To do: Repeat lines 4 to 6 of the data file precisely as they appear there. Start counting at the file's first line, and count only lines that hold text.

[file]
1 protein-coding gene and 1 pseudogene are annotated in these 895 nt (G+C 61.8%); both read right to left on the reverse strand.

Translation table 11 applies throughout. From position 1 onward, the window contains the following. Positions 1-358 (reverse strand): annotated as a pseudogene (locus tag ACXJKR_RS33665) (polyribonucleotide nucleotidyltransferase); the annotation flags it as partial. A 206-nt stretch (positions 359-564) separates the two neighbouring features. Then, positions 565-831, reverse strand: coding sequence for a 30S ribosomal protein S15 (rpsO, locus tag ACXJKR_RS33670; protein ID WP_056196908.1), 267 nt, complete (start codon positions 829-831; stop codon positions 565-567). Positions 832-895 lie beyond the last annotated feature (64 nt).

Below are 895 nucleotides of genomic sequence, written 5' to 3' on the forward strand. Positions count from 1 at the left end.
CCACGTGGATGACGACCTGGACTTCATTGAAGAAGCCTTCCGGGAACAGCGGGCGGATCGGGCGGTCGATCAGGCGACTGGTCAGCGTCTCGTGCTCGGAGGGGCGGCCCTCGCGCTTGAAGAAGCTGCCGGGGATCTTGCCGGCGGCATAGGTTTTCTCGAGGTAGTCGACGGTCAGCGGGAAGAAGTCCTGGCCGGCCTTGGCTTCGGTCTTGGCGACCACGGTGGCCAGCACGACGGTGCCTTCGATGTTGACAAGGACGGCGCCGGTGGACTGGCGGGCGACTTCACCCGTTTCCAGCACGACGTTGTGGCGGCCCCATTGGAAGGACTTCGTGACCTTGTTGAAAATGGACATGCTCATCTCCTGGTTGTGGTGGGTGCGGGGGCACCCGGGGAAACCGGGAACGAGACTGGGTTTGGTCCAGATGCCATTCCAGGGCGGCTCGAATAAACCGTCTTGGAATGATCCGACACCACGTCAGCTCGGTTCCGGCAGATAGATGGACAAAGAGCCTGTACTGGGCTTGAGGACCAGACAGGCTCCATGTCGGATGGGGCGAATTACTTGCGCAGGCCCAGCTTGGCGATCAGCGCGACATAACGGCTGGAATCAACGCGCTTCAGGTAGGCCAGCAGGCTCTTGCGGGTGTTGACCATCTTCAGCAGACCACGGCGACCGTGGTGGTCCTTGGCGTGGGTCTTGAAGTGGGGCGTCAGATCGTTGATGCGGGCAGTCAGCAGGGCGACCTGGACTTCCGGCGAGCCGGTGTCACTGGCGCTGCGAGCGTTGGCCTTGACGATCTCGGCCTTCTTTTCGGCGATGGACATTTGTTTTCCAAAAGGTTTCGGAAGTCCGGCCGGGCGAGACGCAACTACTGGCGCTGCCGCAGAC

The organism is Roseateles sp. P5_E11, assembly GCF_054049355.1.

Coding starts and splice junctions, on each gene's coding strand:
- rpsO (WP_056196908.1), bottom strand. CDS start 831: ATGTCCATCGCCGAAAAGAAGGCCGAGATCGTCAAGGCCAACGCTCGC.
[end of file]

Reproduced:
CCACGTGGATGACGACCTGGACTTCATTGAAGAAGCCTTCCGGGAACAGCGGGCGGATCGGGCGGTCGATCAGGCGACTGGTCAGCGTCTCGTGCTCGGAGGGGCGGCCCTCGCGCTTGAAGAAGCTGCCGGGGATCTTGCCGGCGGCATAGGTTTTCTCGAGGTAGTCGACGGTCAGCGGGAAGAAGTCCTGGCCGGCCTTGGCTTCGGTCTTGGCGACCACGGTGGCCAGCACGACGGTGCCTTCGATGTTGACAAGGACGGCGCCGGTGGACTGGCGGGCGACTTCACCCGTTTCCAGCACGACGTTGTGGCGGCCCCATTGGAAGGACTTCGTGACCTTGTTGAAAATGGACATGCTCATCTCCTGGTTGTGGTGGGTGCGGGGGCACCCGGGGAAACCGGGAACGAGACTGGGTTTGGTCCAGATGCCATTCCAGGGCGGCTCGAATAAACCGTCTTGGAATGATCCGACACCACGTCAGCTCGGTTCCGGCAGATAGATGGACAAAGAGCCTGTACTGGGCTTGAGGACCAGACAGGCTCCATGTCGGATGGGGCGAATTACTTGCGCAGGCCCAGCTTGGCGATCAGCGCGACATAACGGCTGGAATCAACGCGCTTCAGGTAGGCCAGCAGGCTCTTGCGGGTGTTGACCATCTTCAGCAGACCACGGCGACCGTGGTGGTCCTTGGCGTGGGTCTTGAAGTGGGGCGTCAGATCGTTGATGCGGGCAGTCAGCAGGGCGACCTGGACTTCCGGCGAGCCGGTGTCACTGGCGCTGCGAGCGTTGGCCTTGACGATCTCGGCCTTCTTTTCGGCGATGGACATTTGTTTTCCAAAAGGTTTCGGAAGTCCGGCCGGGCGAGACGCAACTACTGGCGCTGCCGCAGAC

The organism is Roseateles sp. P5_E11, assembly GCF_054049355.1.

Coding starts and splice junctions, on each gene's coding strand: